Greensboro, N.C. — Three former Duke lacrosse players Friday filed a federal lawsuit that seeks damages from Durham and asks the court to order numerous changes in how the Durham Police Department handles criminal investigations.
The suit against the city of Durham, former District Attorney Mike Nifong, former police Chief Steve Chalmers and several police detectives and officers wants the defendants punished "for outrageous conduct pursued out of actual malice" that violated the players' civil rights.
It calls for the appointment of an independent monitor who would oversee the police department for 10 years and have the power to hire, fire and promote police department personnel, including the chief of police. The monitor would answer only to the federal court.
City spokeswoman Beverly Thompson said the city's attorneys will conduct a "full and thorough review" of the 155-page complaint and fight it.
"We understand the complaint assesses claims against the city and its employees that appear to be based on untested and unproven legal theories," Thompson said in a statement. "In light of that, the City Council has directed legal counsel to vigorously defend the city and city employees in court against this lawsuit."
"We look forward to it," said Richard D. Emery, a New York-based civil rights attorney representing Reade Seligmann, one of the plaintiff trio. (Hear the full interview with Emery.)
The city has 20 days to respond.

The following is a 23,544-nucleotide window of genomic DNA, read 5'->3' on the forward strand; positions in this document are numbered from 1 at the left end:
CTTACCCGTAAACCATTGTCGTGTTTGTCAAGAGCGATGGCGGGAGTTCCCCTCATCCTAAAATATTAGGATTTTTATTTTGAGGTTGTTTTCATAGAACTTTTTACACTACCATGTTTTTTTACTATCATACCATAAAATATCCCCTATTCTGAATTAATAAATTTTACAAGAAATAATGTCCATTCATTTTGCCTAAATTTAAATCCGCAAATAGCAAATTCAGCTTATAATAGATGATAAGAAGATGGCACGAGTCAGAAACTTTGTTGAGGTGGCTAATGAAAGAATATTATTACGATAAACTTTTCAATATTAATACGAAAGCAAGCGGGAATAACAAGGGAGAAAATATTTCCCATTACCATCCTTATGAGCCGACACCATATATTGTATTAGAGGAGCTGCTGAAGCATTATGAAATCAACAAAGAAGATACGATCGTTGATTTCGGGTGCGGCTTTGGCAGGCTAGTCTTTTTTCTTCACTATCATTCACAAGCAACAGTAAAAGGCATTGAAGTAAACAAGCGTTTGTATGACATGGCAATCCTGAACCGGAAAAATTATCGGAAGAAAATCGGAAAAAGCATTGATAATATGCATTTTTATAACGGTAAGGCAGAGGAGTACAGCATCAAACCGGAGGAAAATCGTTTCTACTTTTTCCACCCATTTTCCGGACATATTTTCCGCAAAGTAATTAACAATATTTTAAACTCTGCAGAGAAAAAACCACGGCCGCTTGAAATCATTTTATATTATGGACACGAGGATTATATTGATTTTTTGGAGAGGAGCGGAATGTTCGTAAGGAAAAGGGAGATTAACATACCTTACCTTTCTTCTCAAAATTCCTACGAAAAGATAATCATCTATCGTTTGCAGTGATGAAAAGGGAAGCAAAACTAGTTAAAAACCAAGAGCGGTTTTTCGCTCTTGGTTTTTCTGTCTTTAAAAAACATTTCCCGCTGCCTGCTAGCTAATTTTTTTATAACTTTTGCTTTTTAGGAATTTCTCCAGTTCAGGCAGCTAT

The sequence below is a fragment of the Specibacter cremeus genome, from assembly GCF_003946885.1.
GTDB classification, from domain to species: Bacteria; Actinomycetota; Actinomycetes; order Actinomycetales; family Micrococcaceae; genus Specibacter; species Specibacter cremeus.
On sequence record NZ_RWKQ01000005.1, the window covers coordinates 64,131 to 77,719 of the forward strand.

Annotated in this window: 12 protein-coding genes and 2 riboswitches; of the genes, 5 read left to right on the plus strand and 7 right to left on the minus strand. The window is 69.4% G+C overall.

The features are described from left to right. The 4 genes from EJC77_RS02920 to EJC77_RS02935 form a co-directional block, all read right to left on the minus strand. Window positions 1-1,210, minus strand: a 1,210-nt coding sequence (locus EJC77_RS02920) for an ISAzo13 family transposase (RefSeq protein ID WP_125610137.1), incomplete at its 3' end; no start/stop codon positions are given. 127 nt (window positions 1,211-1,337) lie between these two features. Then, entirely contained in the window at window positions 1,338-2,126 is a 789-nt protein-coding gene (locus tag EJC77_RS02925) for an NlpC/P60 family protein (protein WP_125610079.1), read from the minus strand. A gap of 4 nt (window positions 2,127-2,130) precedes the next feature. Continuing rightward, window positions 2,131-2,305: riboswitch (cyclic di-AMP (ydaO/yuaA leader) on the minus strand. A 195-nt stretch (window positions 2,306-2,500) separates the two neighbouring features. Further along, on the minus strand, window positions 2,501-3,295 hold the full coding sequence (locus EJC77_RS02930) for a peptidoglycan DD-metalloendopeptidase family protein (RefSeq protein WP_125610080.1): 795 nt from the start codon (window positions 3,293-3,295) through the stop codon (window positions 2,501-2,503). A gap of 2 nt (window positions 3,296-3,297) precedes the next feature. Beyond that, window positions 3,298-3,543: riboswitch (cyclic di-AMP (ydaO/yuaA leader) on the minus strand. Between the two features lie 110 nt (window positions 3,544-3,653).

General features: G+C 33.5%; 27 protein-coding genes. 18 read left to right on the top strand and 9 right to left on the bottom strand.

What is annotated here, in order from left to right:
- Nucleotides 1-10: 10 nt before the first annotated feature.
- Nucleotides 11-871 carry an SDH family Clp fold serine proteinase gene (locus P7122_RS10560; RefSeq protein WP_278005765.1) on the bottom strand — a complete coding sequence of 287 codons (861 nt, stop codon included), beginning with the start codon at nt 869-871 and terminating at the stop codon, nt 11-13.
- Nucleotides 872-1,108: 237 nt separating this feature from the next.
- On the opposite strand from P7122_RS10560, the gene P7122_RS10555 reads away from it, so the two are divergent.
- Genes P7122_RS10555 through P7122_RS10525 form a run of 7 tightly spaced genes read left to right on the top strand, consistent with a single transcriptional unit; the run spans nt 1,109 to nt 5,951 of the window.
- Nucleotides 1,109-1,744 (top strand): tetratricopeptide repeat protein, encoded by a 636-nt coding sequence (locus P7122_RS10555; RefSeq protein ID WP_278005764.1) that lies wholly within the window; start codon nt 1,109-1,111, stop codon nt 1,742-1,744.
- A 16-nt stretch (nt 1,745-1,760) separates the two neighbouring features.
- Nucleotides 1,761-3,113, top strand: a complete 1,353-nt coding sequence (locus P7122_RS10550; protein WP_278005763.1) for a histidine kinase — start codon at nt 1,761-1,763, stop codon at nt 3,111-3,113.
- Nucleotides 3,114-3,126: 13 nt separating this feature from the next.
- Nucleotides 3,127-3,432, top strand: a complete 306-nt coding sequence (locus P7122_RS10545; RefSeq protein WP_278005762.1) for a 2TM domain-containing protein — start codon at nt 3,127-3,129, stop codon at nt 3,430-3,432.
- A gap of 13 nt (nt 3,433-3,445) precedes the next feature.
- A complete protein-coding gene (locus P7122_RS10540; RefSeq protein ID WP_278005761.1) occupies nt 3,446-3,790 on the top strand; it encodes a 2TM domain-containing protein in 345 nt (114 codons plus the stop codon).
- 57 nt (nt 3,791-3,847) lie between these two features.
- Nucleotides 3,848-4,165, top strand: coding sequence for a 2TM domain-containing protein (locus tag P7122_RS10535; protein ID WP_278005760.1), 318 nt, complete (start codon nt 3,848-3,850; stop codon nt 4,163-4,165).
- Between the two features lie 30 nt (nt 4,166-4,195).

Seligmann, David Evans and Collin Finnerty also want to change photo-identification lineups like the one that helped secure their indictments. One thing they want is to have all identification procedures, both formal and informal, videotaped.
Other reforms include establishing an independent citizen review panel to publicly hear complaints of police misconduct; requiring results of DNA and other scientific tests to include raw data, and requiring the monitor to approve all written and spoken communication from the police and Crime Stoppers during an investigation.
Police personnel should also be trained on the chain of command in criminal investigations, issuing public statements, conducting identification procedures, serving warrants, prohibiting threats against witnesses, standardizing notes and other documents, supervising private contractors and standardizing probable cause. (Read what else the plaintiffs want.)
"The demands here are to protect other people from false accusations that these boys suffered – other people in Durham and other people throughout the country – by using this case as a deterrent," Emery said.
North Carolina Central University political science professor Jeffrey Elliot said the demands could be one reason why the city is not willing to settle the lawsuit.
"To take that extreme step would suggest that the police department was riddled with corruption," he said.
An independent panel was examining the police department's role in the lacrosse case up until August, coming behind an internal police probe that found no wrongdoing. The possibility of a lawsuit stalled the panel's work because the city's insurance company is concerned about how any findings could affect a suit.